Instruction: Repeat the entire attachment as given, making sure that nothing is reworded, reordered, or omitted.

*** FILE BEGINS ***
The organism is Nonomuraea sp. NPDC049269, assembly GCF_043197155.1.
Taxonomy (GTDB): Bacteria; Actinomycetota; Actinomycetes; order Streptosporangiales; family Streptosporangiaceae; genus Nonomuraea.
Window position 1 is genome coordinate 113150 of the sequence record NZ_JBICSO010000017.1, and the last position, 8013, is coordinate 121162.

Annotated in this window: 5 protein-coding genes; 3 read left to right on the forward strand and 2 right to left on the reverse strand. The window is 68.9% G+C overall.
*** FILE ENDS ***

The organism is Nonomuraea sp. NPDC049269, assembly GCF_043197155.1.
Taxonomy (GTDB): Bacteria; Actinomycetota; Actinomycetes; order Streptosporangiales; family Streptosporangiaceae; genus Nonomuraea.
Window position 1 is genome coordinate 113150 of the sequence record NZ_JBICSO010000017.1, and the last position, 8013, is coordinate 121162.

Annotated in this window: 5 protein-coding genes; 3 read left to right on the forward strand and 2 right to left on the reverse strand. The window is 68.9% G+C overall.